, the Grand Poobah of left wing political bloggers (I have to be nice to him because he was one of the first big leaguers to link to my site and I almost always agree with him/her/it/them), wants to end heartland welfare
among the big square states in the middle of the country. He says that "farm subsidies are likely the largest income redistribution program in the country. Add in the increased costs to consumers due to ridiculous agricultural tariffs, and we see that these "Americans" actually love redistribution - as long as they benefit from it."
These comments are sparked by commentary by David Brooks, author of Bobos in Paradise
(a book I happened to enjoy if only for the description of the bobo kitchen) in the Times. He seems to think that most people don't want to attack the rich because, despite all evidence to the contrary, they think maybe someday they might be rich themselves. Atrios and many of his commentators are unhappy because those in the "big square states" are perfectly happy taking wealth redistribution (in the form of farm assistance and import tariffs, I assume) but keep voting for the party that doesn't want to redistribute wealth in a more overt and direct way.
I can understand the point. Crop subsidies, land banking, drought assistance, farm loan guarantees, and so forth are little more than welfare for farmers and ranchers. But you have to remember that the farmer or the rancher doesn't consider himself a worker. He's a businessman
, on the same level with Chrysler or any other business that the feds bail out. In the minds of farmers and ranchers, farm assistance is not a handout; it's an investment to keep the people of this country from starving or paying $5.00 a loaf for bread or $20.00 a pound for hamburger. It keeps farmers off welfare (yes, yes, I see the logical problem there). It strengthens our country's exports. And so forth. Besides, if all the farms fail, what are we going to do with all the unemployed farmers?
This, however, isn't why the farmers and ranchers out here don't vote Democrat. It's because they have bought a few basic myths:
- Democrats, and especially liberals, want only to raise taxes, especially property taxes, for programs that won't benefit me.
- Democrats, especially liberals, want to take God away from me.
- Democrats want to make everybody become a homosexual.
- Democrats want to surrender this country to the United Nations.
- My parents voted Republican, therefore I have to vote Republican.
- Besides, if anybody finds out I voted Democrat, I'd be run out of town.
Mike Meister, during his run for Attorney General, was fond of pointing out exactly what Atrios said. He also pointed out that the generous nature of Nebraskans is a very liberal trait. Yet he got his lips ripped off last November. The bottom line is this: folks in these big square states just hate Democrats because the Democrats have sat back and let the Republicans sell the Big Lie for years without answering it.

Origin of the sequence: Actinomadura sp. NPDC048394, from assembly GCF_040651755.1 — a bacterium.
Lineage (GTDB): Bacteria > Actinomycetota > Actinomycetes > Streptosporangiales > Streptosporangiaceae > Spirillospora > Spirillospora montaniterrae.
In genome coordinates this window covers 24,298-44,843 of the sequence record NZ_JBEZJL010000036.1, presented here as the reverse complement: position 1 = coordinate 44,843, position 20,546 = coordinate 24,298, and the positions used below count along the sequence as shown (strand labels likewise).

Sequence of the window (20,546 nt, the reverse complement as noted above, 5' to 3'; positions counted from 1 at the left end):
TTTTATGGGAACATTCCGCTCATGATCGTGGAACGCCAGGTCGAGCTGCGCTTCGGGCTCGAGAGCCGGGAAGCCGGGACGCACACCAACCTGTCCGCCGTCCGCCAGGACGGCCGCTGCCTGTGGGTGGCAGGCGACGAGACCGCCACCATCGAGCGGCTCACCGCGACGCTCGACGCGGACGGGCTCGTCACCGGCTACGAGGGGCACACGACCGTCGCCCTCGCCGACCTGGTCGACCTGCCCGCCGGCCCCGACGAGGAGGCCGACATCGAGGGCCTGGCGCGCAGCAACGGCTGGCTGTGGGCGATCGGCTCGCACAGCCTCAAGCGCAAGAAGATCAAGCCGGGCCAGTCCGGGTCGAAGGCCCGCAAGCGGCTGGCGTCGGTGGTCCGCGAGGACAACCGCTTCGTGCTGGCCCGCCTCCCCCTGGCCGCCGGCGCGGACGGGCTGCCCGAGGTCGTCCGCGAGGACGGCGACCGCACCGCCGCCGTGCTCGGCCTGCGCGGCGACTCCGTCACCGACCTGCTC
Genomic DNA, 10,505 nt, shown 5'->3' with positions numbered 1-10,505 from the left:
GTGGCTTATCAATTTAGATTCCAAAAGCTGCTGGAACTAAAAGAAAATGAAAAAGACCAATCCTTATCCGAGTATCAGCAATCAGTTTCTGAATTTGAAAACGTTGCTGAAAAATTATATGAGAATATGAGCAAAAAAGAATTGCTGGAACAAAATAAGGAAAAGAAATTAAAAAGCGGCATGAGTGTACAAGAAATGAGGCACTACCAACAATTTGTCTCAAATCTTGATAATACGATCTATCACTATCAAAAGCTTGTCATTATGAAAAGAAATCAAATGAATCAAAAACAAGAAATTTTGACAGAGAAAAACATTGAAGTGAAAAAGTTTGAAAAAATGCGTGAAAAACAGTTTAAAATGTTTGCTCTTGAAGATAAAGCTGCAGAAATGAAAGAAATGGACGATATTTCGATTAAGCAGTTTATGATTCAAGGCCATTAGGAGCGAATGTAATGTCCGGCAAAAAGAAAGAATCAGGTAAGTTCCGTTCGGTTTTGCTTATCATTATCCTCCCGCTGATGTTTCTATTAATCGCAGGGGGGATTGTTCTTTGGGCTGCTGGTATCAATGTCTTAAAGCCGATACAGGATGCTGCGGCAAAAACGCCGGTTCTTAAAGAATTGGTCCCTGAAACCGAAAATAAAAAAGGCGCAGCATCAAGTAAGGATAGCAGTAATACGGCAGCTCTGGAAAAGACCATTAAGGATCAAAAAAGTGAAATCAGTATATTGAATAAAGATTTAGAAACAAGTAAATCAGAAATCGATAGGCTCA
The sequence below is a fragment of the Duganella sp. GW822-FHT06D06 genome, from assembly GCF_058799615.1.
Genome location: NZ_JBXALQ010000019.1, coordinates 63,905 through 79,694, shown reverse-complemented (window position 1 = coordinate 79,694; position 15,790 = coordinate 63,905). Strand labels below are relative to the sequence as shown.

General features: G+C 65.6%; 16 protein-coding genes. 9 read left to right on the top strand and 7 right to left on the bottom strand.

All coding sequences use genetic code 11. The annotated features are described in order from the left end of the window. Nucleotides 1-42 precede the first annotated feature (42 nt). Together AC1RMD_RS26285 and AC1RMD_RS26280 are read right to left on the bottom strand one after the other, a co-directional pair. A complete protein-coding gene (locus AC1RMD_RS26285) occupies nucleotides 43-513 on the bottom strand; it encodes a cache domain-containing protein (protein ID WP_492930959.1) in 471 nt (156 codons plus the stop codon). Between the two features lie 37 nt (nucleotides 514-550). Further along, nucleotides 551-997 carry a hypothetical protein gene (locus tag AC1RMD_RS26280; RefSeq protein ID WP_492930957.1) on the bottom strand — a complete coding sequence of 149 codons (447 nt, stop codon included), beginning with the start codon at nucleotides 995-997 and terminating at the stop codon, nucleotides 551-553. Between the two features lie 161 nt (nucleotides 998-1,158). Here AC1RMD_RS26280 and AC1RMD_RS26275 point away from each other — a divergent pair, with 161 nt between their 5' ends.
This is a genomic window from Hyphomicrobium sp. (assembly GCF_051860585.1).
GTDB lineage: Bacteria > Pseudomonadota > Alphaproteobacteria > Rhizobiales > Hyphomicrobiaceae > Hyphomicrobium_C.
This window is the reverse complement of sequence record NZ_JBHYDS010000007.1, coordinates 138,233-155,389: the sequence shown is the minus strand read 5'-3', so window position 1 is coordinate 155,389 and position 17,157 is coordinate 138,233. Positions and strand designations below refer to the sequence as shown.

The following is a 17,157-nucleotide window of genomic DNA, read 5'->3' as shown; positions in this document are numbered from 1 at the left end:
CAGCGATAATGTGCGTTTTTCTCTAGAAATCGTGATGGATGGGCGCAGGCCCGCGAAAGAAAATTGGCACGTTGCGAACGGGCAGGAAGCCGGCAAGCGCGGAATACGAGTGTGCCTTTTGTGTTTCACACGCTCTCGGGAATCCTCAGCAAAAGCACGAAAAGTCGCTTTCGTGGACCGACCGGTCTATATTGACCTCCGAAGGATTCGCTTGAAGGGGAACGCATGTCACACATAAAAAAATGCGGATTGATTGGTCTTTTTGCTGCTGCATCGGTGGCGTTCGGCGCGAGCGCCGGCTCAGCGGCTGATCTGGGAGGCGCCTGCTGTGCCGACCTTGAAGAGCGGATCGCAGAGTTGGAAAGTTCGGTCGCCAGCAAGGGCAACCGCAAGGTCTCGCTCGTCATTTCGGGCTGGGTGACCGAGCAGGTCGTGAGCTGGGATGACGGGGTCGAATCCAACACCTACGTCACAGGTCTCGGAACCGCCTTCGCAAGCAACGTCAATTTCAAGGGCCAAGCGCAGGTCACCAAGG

As for Brooks' contention that each community believes it is the "best" and feels sorry for everyone else, I am afraid that's true out here in the hinterlands. There are a goodly number of kids who grow up in small towns and can't wait to leave to go to the Big City (Omaha, population 300,000!) but that's about as far as they go. I know many, many professionals and artistic types who ran away to New York or L.A. in their youth who returned here to raise families. They like it here and truly do feel sorry for New Yorkers who live stacked up on each other or Angelinos who drive an hour to go to the grocery store. (Again, so do people in the Sandhills, but somehow it's different
-- plus la change, plus la meme chose
). They don't want to be New Yorkers -- and they don't really believe they will become Warren Buffet. They'd like to be able to pay the bills regularly, and everything over that is gravy. Or so goes the myth.
I'm not sure why Atrios says we have "disproportionate" political power. If I count all the states west of the Mississippi from Montana to Oklahoma and exclude Arizona, New Mexico and Texas, I get 66 electoral votes -- fewer than the West Coast states. And they are hardly monolithic: Utah's interests are not Nebraska's, for example. Maybe if the Democrats would come here more often we might be able to undermine the Big Lie. Remember, this was the home of populism a hundred years ago.
But yes, Atrios, we in the Big Square States like income redistribution if the money comes our way. It just has to be sugar-coated to make it look like we earned it. And perhaps that's the secret all around, anyway. The only income redistribution I see is when the money all goes up and stays in the hands of the wealthiest 1%. The guys at the bottom earn it. Maybe the message just needs to be framed in those terms to make it clearer to the American public.